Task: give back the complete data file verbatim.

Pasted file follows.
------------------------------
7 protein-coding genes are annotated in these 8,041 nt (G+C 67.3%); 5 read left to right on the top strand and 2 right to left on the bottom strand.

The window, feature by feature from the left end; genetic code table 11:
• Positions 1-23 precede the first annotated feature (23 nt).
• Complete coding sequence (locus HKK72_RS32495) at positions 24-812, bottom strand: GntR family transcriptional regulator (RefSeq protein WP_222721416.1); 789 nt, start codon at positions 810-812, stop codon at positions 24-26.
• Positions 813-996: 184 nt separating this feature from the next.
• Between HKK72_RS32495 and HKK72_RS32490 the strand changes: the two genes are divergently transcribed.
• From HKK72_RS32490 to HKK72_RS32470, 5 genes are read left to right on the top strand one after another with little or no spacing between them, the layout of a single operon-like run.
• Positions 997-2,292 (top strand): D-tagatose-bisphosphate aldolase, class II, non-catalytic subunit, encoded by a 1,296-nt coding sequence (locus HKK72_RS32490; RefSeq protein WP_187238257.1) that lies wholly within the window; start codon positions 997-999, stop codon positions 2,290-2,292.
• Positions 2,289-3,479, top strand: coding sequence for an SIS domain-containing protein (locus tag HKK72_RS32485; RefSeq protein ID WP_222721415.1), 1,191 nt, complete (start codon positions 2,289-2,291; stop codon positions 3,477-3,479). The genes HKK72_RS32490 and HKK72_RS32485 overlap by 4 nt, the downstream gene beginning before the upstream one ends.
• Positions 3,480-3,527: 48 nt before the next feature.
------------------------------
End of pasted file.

7 protein-coding genes are annotated in these 8,041 nt (G+C 67.3%); 5 read left to right on the top strand and 2 right to left on the bottom strand.

The window, feature by feature from the left end; genetic code table 11:
• Positions 1-23 precede the first annotated feature (23 nt).
• Complete coding sequence (locus HKK72_RS32495) at positions 24-812, bottom strand: GntR family transcriptional regulator (RefSeq protein WP_222721416.1); 789 nt, start codon at positions 810-812, stop codon at positions 24-26.
• Positions 813-996: 184 nt separating this feature from the next.
• Between HKK72_RS32495 and HKK72_RS32490 the strand changes: the two genes are divergently transcribed.
• From HKK72_RS32490 to HKK72_RS32470, 5 genes are read left to right on the top strand one after another with little or no spacing between them, the layout of a single operon-like run.
• Positions 997-2,292 (top strand): D-tagatose-bisphosphate aldolase, class II, non-catalytic subunit, encoded by a 1,296-nt coding sequence (locus HKK72_RS32490; RefSeq protein WP_187238257.1) that lies wholly within the window; start codon positions 997-999, stop codon positions 2,290-2,292.
• Positions 2,289-3,479, top strand: coding sequence for an SIS domain-containing protein (locus tag HKK72_RS32485; RefSeq protein ID WP_222721415.1), 1,191 nt, complete (start codon positions 2,289-2,291; stop codon positions 3,477-3,479). The genes HKK72_RS32490 and HKK72_RS32485 overlap by 4 nt, the downstream gene beginning before the upstream one ends.
• Positions 3,480-3,527: 48 nt before the next feature.